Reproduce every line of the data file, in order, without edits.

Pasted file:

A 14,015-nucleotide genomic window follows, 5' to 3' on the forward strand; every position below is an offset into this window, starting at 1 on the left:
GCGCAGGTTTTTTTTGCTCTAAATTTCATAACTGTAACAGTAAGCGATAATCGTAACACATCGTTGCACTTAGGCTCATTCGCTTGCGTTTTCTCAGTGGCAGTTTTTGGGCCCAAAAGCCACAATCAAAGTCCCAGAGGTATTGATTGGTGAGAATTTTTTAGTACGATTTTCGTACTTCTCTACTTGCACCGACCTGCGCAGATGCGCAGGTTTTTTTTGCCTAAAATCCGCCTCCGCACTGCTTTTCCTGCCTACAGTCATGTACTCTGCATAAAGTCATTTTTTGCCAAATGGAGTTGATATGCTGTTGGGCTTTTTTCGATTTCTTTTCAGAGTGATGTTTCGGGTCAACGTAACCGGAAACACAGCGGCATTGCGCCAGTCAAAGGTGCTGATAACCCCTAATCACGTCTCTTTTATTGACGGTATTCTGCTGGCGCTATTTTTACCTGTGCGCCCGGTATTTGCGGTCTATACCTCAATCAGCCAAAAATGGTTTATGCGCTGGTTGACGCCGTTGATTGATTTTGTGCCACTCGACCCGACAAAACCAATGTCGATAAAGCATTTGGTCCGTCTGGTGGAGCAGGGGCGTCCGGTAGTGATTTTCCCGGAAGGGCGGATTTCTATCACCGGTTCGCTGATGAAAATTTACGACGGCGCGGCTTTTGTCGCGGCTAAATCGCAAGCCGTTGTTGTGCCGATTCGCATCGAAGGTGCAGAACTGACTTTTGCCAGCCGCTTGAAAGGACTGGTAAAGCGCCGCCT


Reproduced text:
A 14,015-nucleotide genomic window follows, 5' to 3' on the forward strand; every position below is an offset into this window, starting at 1 on the left:
GCGCAGGTTTTTTTTGCTCTAAATTTCATAACTGTAACAGTAAGCGATAATCGTAACACATCGTTGCACTTAGGCTCATTCGCTTGCGTTTTCTCAGTGGCAGTTTTTGGGCCCAAAAGCCACAATCAAAGTCCCAGAGGTATTGATTGGTGAGAATTTTTTAGTACGATTTTCGTACTTCTCTACTTGCACCGACCTGCGCAGATGCGCAGGTTTTTTTTGCCTAAAATCCGCCTCCGCACTGCTTTTCCTGCCTACAGTCATGTACTCTGCATAAAGTCATTTTTTGCCAAATGGAGTTGATATGCTGTTGGGCTTTTTTCGATTTCTTTTCAGAGTGATGTTTCGGGTCAACGTAACCGGAAACACAGCGGCATTGCGCCAGTCAAAGGTGCTGATAACCCCTAATCACGTCTCTTTTATTGACGGTATTCTGCTGGCGCTATTTTTACCTGTGCGCCCGGTATTTGCGGTCTATACCTCAATCAGCCAAAAATGGTTTATGCGCTGGTTGACGCCGTTGATTGATTTTGTGCCACTCGACCCGACAAAACCAATGTCGATAAAGCATTTGGTCCGTCTGGTGGAGCAGGGGCGTCCGGTAGTGATTTTCCCGGAAGGGCGGATTTCTATCACCGGTTCGCTGATGAAAATTTACGACGGCGCGGCTTTTGTCGCGGCTAAATCGCAAGCCGTTGTTGTGCCGATTCGCATCGAAGGTGCAGAACTGACTTTTGCCAGCCGCTTGAAAGGACTGGTAAAGCGCCGCCT